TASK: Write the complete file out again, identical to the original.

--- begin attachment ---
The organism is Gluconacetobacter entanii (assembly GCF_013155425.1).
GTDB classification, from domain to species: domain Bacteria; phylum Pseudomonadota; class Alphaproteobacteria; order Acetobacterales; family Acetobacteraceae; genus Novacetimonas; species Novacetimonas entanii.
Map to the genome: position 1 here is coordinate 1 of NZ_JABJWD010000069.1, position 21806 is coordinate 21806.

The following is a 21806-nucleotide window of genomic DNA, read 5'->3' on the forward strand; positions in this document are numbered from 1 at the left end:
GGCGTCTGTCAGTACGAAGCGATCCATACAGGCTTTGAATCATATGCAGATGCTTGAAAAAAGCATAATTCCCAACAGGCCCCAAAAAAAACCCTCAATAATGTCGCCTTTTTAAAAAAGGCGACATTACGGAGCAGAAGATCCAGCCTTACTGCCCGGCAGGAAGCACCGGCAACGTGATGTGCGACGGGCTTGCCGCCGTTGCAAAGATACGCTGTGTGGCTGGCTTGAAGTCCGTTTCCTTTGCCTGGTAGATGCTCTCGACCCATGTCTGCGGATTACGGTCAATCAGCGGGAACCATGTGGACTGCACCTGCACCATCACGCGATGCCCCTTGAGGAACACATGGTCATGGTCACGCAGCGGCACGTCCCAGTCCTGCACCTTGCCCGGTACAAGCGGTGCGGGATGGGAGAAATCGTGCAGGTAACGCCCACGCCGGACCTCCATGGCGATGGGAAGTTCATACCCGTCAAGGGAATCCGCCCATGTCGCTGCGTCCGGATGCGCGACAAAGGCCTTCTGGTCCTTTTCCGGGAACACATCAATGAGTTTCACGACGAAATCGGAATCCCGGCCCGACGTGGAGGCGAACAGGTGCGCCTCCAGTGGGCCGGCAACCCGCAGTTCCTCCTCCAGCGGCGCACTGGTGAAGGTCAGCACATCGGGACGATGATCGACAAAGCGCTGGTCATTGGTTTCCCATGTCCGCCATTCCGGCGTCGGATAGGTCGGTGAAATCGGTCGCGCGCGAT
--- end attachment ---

The organism is Gluconacetobacter entanii (assembly GCF_013155425.1).
GTDB classification, from domain to species: domain Bacteria; phylum Pseudomonadota; class Alphaproteobacteria; order Acetobacterales; family Acetobacteraceae; genus Novacetimonas; species Novacetimonas entanii.
Map to the genome: position 1 here is coordinate 1 of NZ_JABJWD010000069.1, position 21806 is coordinate 21806.

The following is a 21806-nucleotide window of genomic DNA, read 5'->3' on the forward strand; positions in this document are numbered from 1 at the left end:
GGCGTCTGTCAGTACGAAGCGATCCATACAGGCTTTGAATCATATGCAGATGCTTGAAAAAAGCATAATTCCCAACAGGCCCCAAAAAAAACCCTCAATAATGTCGCCTTTTTAAAAAAGGCGACATTACGGAGCAGAAGATCCAGCCTTACTGCCCGGCAGGAAGCACCGGCAACGTGATGTGCGACGGGCTTGCCGCCGTTGCAAAGATACGCTGTGTGGCTGGCTTGAAGTCCGTTTCCTTTGCCTGGTAGATGCTCTCGACCCATGTCTGCGGATTACGGTCAATCAGCGGGAACCATGTGGACTGCACCTGCACCATCACGCGATGCCCCTTGAGGAACACATGGTCATGGTCACGCAGCGGCACGTCCCAGTCCTGCACCTTGCCCGGTACAAGCGGTGCGGGATGGGAGAAATCGTGCAGGTAACGCCCACGCCGGACCTCCATGGCGATGGGAAGTTCATACCCGTCAAGGGAATCCGCCCATGTCGCTGCGTCCGGATGCGCGACAAAGGCCTTCTGGTCCTTTTCCGGGAACACATCAATGAGTTTCACGACGAAATCGGAATCCCGGCCCGACGTGGAGGCGAACAGGTGCGCCTCCAGTGGGCCGGCAACCCGCAGTTCCTCCTCCAGCGGCGCACTGGTGAAGGTCAGCACATCGGGACGATGATCGACAAAGCGCTGGTCATTGGTTTCCCATGTCCGCCATTCCGGCGTCGGATAGGTCGGTGAAATCGGTCGCGCGCGAT